Would you use just a gardening trowel to plant a tree?
As technical communicators, our ultimate goal is to create accessible content that helps users solve problems. Focusing on developing quality content is the priority, but you can take that viewpoint to an extreme by saying that content-creation tools are just a convenience for technical writers:
The tools we use in our wacky profession are a convenience for us, as are the techniques we use. Users don’t care if we use FrameMaker, AuthorIt, Flare, Word, AsciiDoc, OpenOffice.org Writer, DITA or DocBook to create the content. They don’t give a hoot if the content is single sourced or topic based.
Sure, end users probably don’t know or care about the tools used to develop content. However, users do have eagle eyes for spotting inconsistencies in content, and they will call you out for conflicting information in a heartbeat (or worse, just abandon the official user docs altogether for being “unreliable”). If your department has implemented reuse and single-sourcing techniques that eliminate those inconsistencies, your end users are going to have a lot more faith in the validity of the content you provide.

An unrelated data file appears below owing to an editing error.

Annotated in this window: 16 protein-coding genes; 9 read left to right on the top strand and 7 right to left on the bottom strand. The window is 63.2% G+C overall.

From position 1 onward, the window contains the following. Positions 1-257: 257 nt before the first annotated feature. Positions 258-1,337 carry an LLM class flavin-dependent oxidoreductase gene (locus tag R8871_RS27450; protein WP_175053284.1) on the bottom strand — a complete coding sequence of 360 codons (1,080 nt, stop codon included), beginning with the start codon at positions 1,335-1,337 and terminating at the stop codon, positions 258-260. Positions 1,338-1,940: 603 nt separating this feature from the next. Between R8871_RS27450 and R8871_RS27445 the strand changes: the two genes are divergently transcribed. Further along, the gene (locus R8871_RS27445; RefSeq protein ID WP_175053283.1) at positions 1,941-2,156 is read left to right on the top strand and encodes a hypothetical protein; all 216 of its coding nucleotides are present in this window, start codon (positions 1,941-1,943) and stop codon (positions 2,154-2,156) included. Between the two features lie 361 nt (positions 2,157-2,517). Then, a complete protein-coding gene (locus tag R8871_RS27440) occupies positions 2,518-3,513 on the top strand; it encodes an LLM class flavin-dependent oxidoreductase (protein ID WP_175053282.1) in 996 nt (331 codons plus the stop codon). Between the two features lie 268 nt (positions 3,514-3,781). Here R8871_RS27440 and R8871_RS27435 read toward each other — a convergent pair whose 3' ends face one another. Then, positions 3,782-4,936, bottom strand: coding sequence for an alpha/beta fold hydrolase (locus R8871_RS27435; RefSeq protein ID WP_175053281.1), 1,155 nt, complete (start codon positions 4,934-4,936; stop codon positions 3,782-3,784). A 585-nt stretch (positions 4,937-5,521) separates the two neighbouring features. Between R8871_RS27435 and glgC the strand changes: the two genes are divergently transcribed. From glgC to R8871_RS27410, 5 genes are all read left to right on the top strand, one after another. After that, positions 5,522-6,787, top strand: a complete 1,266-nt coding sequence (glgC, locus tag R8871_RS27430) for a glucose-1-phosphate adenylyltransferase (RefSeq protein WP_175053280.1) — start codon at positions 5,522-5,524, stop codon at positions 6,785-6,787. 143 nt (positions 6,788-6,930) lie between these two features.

Also, a structured authoring process that removes the burden of formatting content from the authoring process gives tech writers more time to focus on providing quality content to the end user. Yep, the end user doesn’t give a fig that the PDF or HTML file they are reading was generated from DITA-based content, but because the tech writers creating that content focused on just writing instead of writing, formatting, and converting the content, the information is probably better written and more useful.
All this talk about tools makes me think about the implements I use for gardening. A few years ago, I planted a young dogwood tree in my back yard. I could have used a small gardening trowel to dig the hole, but instead, I chose a standard-size shovel. Even though the tree had no opinion on the tool I used (at least I don’t think it did!), it certainly benefited from my tool selection. Because I was able to dig the hole and plant the tree in a shorter amount of time, the tree was able to develop a new root system in its new home more quickly. Today, that tree is flourishing and is about four feet taller than it was when I planted it.
The same applies to technical content. If a tool or process improves the consistency of content, gives authors more time to focus on the content, and shortens the time it takes to distribute that content, then the choice and application of a tool are much more than mere “conveniences.”